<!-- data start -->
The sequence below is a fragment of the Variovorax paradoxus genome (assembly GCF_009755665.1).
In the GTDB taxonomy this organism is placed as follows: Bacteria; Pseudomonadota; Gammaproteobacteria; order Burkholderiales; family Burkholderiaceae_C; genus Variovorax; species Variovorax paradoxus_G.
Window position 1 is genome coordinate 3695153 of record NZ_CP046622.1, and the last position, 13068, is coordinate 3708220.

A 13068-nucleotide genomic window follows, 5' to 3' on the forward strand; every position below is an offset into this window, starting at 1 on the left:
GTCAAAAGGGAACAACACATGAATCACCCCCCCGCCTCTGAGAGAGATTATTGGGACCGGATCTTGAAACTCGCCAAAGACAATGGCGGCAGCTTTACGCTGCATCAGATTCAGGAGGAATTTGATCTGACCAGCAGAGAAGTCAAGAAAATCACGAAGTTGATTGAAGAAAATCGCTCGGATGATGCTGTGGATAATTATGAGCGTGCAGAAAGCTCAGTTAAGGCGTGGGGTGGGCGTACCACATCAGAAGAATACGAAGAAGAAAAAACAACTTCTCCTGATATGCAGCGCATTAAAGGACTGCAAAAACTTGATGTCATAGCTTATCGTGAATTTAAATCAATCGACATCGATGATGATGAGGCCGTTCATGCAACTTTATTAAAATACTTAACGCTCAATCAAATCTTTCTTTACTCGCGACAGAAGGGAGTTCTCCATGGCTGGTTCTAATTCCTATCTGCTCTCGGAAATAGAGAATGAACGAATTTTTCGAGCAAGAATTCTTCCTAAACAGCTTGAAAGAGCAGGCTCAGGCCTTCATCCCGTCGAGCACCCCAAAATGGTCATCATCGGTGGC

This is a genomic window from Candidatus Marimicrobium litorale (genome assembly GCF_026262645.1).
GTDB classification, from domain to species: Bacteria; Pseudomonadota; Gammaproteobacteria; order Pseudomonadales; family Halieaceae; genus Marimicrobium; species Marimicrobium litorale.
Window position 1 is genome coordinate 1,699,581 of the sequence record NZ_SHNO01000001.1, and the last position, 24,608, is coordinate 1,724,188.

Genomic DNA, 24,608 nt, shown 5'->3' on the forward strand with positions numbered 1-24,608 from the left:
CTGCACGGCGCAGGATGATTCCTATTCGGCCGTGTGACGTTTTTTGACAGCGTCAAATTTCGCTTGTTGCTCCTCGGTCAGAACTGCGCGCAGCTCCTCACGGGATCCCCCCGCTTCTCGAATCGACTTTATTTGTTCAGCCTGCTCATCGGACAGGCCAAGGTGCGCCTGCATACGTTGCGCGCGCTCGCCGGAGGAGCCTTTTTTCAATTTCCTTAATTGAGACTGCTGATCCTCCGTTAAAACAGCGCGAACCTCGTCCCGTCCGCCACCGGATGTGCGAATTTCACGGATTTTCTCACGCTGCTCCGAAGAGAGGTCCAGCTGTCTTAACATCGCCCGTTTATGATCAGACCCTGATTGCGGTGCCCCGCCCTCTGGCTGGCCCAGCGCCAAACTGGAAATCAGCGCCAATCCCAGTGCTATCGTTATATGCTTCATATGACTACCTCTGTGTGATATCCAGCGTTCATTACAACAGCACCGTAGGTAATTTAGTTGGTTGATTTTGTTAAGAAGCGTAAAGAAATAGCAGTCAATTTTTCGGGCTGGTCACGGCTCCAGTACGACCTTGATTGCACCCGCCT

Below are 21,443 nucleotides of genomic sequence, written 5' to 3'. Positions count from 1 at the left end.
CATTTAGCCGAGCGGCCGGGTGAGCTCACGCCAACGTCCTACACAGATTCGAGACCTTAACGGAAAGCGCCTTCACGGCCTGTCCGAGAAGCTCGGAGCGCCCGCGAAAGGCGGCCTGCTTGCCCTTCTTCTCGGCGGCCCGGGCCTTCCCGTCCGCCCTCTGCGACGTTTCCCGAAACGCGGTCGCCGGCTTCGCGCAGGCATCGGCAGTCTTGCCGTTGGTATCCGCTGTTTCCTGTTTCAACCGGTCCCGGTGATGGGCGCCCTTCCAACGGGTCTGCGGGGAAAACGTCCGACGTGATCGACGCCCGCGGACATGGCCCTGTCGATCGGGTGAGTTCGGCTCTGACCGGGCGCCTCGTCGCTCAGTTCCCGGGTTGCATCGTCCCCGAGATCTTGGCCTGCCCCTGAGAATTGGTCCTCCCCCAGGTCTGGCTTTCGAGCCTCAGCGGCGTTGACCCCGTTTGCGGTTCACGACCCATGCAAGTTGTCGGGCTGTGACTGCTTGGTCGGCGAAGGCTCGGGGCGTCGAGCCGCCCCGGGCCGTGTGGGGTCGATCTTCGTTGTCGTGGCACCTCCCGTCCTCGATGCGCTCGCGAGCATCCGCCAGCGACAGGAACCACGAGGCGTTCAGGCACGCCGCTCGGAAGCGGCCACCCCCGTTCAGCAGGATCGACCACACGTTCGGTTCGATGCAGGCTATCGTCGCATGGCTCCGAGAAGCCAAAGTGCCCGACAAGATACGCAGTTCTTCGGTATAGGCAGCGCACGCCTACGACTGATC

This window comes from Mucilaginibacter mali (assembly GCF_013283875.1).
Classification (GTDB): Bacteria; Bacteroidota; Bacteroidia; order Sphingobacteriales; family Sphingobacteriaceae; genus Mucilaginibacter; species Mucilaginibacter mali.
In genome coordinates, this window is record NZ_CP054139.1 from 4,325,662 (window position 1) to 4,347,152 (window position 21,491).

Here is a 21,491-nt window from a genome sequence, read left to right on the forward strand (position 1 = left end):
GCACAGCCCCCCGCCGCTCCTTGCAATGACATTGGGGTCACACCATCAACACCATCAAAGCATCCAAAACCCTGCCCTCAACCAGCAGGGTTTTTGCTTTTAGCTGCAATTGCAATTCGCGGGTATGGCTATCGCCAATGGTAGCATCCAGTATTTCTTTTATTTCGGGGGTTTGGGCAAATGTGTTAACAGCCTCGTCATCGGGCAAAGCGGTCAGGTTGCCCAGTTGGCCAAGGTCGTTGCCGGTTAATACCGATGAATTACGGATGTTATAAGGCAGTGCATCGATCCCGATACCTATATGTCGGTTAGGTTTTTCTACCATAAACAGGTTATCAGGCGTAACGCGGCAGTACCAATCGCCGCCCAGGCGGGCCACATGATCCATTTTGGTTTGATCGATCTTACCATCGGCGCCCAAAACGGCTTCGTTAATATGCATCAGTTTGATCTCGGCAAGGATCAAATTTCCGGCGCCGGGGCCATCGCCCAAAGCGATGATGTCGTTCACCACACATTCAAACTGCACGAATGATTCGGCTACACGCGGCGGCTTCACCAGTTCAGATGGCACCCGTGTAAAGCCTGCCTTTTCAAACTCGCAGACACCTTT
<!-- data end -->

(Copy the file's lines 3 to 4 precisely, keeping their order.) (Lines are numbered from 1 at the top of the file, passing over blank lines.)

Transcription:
Window position 1 is genome coordinate 3695153 of record NZ_CP046622.1, and the last position, 13068, is coordinate 3708220.

A 13068-nucleotide genomic window follows, 5' to 3' on the forward strand; every position below is an offset into this window, starting at 1 on the left: